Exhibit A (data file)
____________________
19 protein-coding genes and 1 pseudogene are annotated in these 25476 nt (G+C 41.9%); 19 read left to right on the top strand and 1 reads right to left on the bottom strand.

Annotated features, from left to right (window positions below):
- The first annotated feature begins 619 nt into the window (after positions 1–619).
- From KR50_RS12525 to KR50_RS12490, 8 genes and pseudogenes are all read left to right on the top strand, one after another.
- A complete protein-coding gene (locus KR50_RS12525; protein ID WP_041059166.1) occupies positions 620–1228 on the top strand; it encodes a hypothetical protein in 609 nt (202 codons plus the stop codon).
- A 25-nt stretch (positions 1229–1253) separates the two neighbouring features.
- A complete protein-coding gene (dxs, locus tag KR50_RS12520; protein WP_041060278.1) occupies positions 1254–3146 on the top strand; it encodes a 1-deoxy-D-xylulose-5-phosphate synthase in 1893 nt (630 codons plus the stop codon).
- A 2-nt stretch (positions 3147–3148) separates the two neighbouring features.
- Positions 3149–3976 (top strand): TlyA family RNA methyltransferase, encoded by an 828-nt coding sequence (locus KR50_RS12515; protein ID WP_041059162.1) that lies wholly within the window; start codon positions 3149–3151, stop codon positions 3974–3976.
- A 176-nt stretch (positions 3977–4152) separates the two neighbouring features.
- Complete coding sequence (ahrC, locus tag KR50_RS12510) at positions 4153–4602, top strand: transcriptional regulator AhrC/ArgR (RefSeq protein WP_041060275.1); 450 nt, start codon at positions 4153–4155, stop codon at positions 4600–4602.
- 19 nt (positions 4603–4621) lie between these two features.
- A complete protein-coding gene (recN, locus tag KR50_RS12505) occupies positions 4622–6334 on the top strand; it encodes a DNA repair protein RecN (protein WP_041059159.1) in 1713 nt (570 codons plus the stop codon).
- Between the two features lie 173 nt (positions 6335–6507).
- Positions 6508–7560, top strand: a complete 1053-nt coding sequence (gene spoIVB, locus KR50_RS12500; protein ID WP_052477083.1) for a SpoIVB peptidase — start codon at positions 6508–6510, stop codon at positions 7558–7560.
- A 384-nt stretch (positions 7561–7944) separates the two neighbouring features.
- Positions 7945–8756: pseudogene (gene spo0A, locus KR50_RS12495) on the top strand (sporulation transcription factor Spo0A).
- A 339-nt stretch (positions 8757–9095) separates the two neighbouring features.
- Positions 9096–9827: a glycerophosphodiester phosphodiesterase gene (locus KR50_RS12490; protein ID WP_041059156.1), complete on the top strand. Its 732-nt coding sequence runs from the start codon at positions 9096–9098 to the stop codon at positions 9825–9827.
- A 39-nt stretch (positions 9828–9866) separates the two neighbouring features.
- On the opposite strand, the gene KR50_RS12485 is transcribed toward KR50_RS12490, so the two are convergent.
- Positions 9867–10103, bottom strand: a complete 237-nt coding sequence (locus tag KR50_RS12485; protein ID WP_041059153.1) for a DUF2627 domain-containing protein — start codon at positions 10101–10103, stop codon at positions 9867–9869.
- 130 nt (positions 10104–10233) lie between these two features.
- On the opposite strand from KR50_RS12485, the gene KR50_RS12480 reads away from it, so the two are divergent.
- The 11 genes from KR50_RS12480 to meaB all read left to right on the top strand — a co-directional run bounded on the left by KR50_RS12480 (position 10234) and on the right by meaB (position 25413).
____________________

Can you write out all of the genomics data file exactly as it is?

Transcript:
19 protein-coding genes and 1 pseudogene are annotated in these 25476 nt (G+C 41.9%); 19 read left to right on the top strand and 1 reads right to left on the bottom strand.

Annotated features, from left to right (window positions below):
- The first annotated feature begins 619 nt into the window (after positions 1–619).
- From KR50_RS12525 to KR50_RS12490, 8 genes and pseudogenes are all read left to right on the top strand, one after another.
- A complete protein-coding gene (locus KR50_RS12525; protein ID WP_041059166.1) occupies positions 620–1228 on the top strand; it encodes a hypothetical protein in 609 nt (202 codons plus the stop codon).
- A 25-nt stretch (positions 1229–1253) separates the two neighbouring features.
- A complete protein-coding gene (dxs, locus tag KR50_RS12520; protein WP_041060278.1) occupies positions 1254–3146 on the top strand; it encodes a 1-deoxy-D-xylulose-5-phosphate synthase in 1893 nt (630 codons plus the stop codon).
- A 2-nt stretch (positions 3147–3148) separates the two neighbouring features.
- Positions 3149–3976 (top strand): TlyA family RNA methyltransferase, encoded by an 828-nt coding sequence (locus KR50_RS12515; protein ID WP_041059162.1) that lies wholly within the window; start codon positions 3149–3151, stop codon positions 3974–3976.
- A 176-nt stretch (positions 3977–4152) separates the two neighbouring features.
- Complete coding sequence (ahrC, locus tag KR50_RS12510) at positions 4153–4602, top strand: transcriptional regulator AhrC/ArgR (RefSeq protein WP_041060275.1); 450 nt, start codon at positions 4153–4155, stop codon at positions 4600–4602.
- 19 nt (positions 4603–4621) lie between these two features.
- A complete protein-coding gene (recN, locus tag KR50_RS12505) occupies positions 4622–6334 on the top strand; it encodes a DNA repair protein RecN (protein WP_041059159.1) in 1713 nt (570 codons plus the stop codon).
- Between the two features lie 173 nt (positions 6335–6507).
- Positions 6508–7560, top strand: a complete 1053-nt coding sequence (gene spoIVB, locus KR50_RS12500; protein ID WP_052477083.1) for a SpoIVB peptidase — start codon at positions 6508–6510, stop codon at positions 7558–7560.
- A 384-nt stretch (positions 7561–7944) separates the two neighbouring features.
- Positions 7945–8756: pseudogene (gene spo0A, locus KR50_RS12495) on the top strand (sporulation transcription factor Spo0A).
- A 339-nt stretch (positions 8757–9095) separates the two neighbouring features.
- Positions 9096–9827: a glycerophosphodiester phosphodiesterase gene (locus KR50_RS12490; protein ID WP_041059156.1), complete on the top strand. Its 732-nt coding sequence runs from the start codon at positions 9096–9098 to the stop codon at positions 9825–9827.
- A 39-nt stretch (positions 9828–9866) separates the two neighbouring features.
- On the opposite strand, the gene KR50_RS12485 is transcribed toward KR50_RS12490, so the two are convergent.
- Positions 9867–10103, bottom strand: a complete 237-nt coding sequence (locus tag KR50_RS12485; protein ID WP_041059153.1) for a DUF2627 domain-containing protein — start codon at positions 10101–10103, stop codon at positions 9867–9869.
- 130 nt (positions 10104–10233) lie between these two features.
- On the opposite strand from KR50_RS12485, the gene KR50_RS12480 reads away from it, so the two are divergent.
- The 11 genes from KR50_RS12480 to meaB all read left to right on the top strand — a co-directional run bounded on the left by KR50_RS12480 (position 10234) and on the right by meaB (position 25413).